(The cataloger could also manually create a bill on a patron's account if desired - if that is done, be sure to add a clear billing note indicating the reason for the bill and including the item's title, author, and barcode for future reference.)

 

Alternate Workflow: Item belongs to a different library

If an item is returned that is clearly damaged but that belongs to another library, please follow this procedure:

1. Mark the item damaged, but select the "No Charge" option. This will hide the item from the OPAC and prevent it from being targeted for holds until it can be reviewed by the owning library.

2. This process does not put the item into transit, so manually create a transit slip with the owning library's shortname and courier transit code (https://pines.georgialibraries.org/courier).

3. Attach a brief note to the item before putting it in a green courier bag so that the circulation staff receiving the item know that they should pass it along to their cataloger for damage assessment. For example: "Item received damaged at ARL-ATH on 7/15/2017. Please route to cataloging."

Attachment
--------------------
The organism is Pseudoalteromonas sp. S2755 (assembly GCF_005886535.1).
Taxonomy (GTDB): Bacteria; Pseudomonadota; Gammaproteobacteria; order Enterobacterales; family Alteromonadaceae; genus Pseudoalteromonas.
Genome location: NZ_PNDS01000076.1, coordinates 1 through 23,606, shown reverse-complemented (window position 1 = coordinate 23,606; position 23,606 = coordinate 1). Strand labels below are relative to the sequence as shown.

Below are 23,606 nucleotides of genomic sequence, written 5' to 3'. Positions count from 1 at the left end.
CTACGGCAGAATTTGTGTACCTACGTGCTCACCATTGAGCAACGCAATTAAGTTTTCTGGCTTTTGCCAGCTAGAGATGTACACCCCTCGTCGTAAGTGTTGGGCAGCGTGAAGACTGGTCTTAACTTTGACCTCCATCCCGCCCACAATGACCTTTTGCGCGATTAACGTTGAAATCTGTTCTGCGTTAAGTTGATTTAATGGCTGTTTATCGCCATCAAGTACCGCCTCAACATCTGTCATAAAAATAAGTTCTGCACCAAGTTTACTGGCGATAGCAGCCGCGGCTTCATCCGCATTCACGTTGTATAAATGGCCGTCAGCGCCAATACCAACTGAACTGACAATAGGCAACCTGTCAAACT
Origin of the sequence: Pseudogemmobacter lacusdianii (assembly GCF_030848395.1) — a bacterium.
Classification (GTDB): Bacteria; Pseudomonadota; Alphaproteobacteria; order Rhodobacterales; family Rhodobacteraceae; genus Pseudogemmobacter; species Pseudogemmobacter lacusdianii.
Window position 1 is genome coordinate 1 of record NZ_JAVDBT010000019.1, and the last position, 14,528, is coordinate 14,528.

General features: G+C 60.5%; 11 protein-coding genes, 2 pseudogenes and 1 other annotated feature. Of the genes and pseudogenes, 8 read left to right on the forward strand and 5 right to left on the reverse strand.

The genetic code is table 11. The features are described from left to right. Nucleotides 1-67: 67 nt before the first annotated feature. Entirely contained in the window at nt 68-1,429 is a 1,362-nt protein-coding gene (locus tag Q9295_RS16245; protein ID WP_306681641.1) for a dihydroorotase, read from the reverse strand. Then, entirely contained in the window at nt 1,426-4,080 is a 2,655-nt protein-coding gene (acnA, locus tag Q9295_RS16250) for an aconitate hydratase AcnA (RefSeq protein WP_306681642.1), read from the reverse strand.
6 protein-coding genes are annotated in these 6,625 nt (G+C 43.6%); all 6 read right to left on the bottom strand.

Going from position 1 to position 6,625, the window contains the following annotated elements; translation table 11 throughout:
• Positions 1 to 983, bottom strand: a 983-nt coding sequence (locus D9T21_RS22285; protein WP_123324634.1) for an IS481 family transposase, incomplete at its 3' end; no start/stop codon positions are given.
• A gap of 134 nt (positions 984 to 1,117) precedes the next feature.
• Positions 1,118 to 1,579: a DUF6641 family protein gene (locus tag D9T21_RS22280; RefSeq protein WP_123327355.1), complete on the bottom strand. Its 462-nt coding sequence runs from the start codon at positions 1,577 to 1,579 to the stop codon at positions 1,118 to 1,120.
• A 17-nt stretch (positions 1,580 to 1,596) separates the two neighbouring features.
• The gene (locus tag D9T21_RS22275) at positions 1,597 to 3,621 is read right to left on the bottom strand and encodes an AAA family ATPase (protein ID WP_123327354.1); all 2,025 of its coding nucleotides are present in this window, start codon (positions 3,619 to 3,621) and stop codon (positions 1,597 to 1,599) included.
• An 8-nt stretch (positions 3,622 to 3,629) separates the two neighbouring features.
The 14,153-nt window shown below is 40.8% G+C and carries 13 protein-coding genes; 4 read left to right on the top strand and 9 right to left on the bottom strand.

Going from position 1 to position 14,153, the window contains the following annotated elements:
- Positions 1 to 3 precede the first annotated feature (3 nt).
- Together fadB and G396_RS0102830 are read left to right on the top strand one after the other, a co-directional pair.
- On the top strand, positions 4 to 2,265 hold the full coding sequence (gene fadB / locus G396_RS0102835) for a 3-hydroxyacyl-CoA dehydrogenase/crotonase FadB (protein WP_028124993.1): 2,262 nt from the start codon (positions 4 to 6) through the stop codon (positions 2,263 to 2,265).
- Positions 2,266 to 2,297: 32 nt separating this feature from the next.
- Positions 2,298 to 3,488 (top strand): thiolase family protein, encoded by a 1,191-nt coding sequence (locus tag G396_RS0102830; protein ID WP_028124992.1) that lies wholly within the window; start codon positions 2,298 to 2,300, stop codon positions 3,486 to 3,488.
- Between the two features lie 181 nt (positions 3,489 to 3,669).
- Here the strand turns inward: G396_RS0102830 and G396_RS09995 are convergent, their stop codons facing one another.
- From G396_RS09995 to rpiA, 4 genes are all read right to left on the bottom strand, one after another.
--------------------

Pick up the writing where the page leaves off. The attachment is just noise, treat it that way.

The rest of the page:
Alternate Workflow: New Items or Non-Circulating Items

If an item is new and not yet circulated, reference or library use only, or has otherwise never circulated, the system will see that there is no previous patron to bill, so will not present the billing option screen.

 

Discarding an Item or Returning it to the Collection

Items in the Damaged Status can be discarded following normal procedures.

If an item has been repaired, it can be checked in. A prompt will appear warning of the current 'bad status' and require an override to proceed. Click Yes to return the item to the collection.

 

Payment for Damaged Items

If a Damaged item is paid for at a different library than the owning library, the payment amount may be kept by the payment library unless the owning library sends an invoice for reimbursal within 90 days.

 

 

 

 

Save